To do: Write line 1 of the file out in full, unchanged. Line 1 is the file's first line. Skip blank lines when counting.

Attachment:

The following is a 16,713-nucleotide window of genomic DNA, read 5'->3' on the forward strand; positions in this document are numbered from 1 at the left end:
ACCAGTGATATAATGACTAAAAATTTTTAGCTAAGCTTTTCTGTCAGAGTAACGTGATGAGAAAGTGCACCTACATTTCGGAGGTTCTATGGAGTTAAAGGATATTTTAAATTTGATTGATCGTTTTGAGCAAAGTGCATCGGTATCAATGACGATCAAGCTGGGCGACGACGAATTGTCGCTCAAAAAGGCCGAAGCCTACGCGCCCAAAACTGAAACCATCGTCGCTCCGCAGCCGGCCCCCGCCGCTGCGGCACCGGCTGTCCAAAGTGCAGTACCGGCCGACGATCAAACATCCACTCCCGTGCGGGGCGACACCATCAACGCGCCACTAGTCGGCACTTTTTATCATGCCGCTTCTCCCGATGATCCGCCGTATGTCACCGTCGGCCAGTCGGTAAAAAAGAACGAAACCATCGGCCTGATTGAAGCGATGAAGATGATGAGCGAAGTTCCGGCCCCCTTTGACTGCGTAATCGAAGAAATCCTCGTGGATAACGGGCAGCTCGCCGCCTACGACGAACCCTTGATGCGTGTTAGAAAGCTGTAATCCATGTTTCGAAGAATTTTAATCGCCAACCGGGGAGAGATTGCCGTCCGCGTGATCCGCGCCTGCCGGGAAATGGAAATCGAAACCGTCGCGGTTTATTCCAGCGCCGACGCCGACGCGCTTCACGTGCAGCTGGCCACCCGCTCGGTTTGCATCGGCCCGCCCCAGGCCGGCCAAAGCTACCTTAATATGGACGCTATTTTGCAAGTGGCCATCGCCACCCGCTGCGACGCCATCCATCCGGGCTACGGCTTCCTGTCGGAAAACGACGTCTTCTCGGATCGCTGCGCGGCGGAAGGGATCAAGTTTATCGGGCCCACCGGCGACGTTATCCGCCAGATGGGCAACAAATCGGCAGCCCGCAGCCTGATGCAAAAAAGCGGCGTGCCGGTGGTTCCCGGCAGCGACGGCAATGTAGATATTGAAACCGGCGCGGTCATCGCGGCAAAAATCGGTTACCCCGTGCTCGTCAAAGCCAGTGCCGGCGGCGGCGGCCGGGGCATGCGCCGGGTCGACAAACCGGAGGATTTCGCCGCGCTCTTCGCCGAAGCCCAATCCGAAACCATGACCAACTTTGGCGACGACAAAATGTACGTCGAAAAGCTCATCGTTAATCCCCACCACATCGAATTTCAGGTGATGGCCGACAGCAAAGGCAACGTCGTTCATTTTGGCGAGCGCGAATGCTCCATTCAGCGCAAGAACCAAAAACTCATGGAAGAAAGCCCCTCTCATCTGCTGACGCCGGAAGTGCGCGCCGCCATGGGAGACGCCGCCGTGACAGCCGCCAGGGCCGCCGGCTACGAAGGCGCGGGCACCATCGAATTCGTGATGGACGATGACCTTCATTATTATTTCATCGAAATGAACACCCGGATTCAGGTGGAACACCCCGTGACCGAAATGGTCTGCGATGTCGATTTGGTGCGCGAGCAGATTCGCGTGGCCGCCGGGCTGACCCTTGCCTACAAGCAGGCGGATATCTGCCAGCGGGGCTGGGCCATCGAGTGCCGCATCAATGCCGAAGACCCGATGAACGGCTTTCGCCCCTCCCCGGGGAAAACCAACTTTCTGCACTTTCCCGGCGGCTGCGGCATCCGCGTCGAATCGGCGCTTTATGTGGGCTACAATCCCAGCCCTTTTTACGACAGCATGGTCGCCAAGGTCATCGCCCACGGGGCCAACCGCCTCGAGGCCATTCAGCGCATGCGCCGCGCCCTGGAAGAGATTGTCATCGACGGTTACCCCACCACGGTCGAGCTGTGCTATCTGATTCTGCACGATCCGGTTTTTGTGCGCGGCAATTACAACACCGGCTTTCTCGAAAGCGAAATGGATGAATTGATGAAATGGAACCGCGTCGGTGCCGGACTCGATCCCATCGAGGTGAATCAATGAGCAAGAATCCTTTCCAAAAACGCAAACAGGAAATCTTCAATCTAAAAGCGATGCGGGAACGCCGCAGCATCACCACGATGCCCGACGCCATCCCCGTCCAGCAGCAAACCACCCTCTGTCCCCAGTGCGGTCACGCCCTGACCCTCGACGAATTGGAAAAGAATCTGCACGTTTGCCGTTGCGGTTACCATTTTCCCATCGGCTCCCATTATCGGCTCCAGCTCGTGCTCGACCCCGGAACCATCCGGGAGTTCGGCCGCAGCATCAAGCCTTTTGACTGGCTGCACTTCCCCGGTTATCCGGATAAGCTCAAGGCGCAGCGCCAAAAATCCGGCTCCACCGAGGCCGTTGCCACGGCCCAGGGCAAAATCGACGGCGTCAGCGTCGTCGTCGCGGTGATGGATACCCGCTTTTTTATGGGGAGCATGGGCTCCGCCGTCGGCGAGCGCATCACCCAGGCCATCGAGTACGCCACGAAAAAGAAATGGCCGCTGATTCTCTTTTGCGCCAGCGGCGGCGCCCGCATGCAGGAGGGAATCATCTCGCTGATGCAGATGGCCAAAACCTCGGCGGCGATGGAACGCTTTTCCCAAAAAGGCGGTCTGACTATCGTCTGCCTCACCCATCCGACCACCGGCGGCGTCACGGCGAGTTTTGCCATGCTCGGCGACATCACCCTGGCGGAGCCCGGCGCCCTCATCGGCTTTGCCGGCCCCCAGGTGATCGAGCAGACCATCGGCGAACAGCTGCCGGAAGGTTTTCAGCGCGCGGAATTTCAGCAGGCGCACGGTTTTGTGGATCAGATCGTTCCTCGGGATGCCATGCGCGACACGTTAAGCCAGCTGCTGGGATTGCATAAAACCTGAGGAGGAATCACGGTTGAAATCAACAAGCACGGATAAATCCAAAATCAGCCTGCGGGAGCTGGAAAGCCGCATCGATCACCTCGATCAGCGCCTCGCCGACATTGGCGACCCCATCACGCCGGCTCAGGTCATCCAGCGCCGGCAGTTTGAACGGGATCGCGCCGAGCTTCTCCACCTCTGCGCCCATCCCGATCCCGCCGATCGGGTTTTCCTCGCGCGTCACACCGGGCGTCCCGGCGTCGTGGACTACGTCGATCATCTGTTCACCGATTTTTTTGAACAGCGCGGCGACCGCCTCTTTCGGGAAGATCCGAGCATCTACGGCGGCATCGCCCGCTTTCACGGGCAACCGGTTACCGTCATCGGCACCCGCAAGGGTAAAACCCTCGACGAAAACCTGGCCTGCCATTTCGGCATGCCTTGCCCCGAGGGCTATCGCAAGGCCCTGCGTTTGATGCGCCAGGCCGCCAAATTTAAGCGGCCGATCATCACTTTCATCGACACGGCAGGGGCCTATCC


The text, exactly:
The following is a 16,713-nucleotide window of genomic DNA, read 5'->3' on the forward strand; positions in this document are numbered from 1 at the left end: